3. I read for needed information (travel books, etc.)
  4. I trust the recommendations of a very select groups of friends.
  5. I never feel guilty about giving up on a book that is not doing anything for me. (I like Nancy Pearl's advice of subtracting your age from 100 and giving a book that many pages to captivate you.)
  6. I read book reviews in the newspaper.
  7. I avoid any book with girl in the title out of principle. (except the Lisbeth Salandar books)

This is probably the most obvious and least creative list you've read this year, but it is what it is. I once had what I called The Lazy Person's Reading Plan when I tried to alternate between "snack reading" and "healthy reading" and I would like to claim I still honor this, but, well, life's too short not to read for enjoyment 100% of the time. 

The key is finding books, of course, that you both enjoy and are worth reading.

In the past, this was the role of the librarian. That role has changed. Librarians must now teach all of us how to wisely self-select among books, among genres, among formats. Amazon and Goodreads just don't cut it.

How do select what to read, my more wise and literate readers?


BFTP: Pace of change and diversity of skill levels in PD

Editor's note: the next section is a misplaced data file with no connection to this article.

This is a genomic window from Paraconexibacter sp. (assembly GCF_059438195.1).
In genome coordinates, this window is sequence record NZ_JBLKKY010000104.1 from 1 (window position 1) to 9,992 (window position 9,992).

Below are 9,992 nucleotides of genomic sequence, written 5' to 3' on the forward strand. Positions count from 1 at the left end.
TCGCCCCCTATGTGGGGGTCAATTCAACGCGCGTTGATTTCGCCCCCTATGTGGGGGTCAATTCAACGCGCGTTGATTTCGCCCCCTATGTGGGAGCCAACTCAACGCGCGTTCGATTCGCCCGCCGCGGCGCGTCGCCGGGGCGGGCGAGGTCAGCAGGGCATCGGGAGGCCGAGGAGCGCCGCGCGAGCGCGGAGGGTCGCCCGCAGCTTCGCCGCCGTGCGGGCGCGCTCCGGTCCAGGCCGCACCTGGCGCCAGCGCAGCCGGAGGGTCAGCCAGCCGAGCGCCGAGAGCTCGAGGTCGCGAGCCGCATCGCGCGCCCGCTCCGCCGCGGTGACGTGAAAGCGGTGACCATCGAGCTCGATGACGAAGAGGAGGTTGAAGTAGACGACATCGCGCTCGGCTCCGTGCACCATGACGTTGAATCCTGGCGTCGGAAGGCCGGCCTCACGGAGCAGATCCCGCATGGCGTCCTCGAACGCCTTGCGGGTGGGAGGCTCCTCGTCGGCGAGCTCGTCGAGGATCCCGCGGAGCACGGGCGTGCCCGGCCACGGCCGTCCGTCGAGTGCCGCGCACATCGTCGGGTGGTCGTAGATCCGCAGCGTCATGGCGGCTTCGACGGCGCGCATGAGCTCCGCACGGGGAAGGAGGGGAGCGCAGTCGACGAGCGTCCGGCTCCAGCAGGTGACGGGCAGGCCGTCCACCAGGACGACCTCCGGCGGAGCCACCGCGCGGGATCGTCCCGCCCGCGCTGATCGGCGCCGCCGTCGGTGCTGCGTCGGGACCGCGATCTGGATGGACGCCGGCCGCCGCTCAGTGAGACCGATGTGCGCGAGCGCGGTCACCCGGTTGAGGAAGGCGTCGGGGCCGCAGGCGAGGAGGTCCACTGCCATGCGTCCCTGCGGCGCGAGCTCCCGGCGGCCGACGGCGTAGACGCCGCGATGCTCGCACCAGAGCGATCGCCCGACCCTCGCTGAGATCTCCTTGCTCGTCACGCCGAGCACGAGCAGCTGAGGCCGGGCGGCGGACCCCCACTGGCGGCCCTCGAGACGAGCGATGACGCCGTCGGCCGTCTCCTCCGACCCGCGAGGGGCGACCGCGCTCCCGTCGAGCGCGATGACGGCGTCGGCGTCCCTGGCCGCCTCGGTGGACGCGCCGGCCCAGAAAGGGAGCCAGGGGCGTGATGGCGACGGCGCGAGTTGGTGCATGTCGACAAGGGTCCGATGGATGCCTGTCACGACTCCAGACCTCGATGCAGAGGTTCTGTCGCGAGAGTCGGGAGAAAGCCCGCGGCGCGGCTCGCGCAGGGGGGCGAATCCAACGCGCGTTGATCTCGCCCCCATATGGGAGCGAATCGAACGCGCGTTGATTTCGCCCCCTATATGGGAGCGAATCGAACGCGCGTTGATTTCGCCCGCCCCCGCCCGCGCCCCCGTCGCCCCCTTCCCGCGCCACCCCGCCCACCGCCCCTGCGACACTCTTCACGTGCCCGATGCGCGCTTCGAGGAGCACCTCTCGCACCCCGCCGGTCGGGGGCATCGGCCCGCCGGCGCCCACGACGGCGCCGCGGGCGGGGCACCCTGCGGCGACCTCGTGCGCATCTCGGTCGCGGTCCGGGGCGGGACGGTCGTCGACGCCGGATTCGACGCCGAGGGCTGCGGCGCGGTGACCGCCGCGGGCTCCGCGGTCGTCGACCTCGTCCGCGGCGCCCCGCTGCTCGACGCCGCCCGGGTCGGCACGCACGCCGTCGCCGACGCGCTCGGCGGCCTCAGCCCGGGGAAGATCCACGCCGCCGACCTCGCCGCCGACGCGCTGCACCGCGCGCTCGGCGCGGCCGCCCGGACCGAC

In almost every workshop I give for educators that involves technology skills, I find a growing distance between the most and least skilled in the group*. While this has always been somewhat true, it feels like the gap is growing wider every year.

My theory is that there is a direct correlation between the rate of change and the distance between the most and least technologically-skilled in any random group. I've tried to show this graphically: 


So my ongoing question lately has been: "How does one differentiate instruction in technology inservices for teachers?" Here are strategies I've used:

  1. Aim at the middle. Pitch the old workshop at the "average" attendee. Then half the class is bored and the other half is frustrated. Everyone being equally unhappy is achievable if you work at it.
  2. Ask for only skill-similar participants. If your workshop description states the needed skill level and clearly articulates its objectives, you have a better chance of getting a group with a homogenous skill level. Although plenty of people don't read session descriptions, may not have a choice in attending, or over/under estimate their own abilities.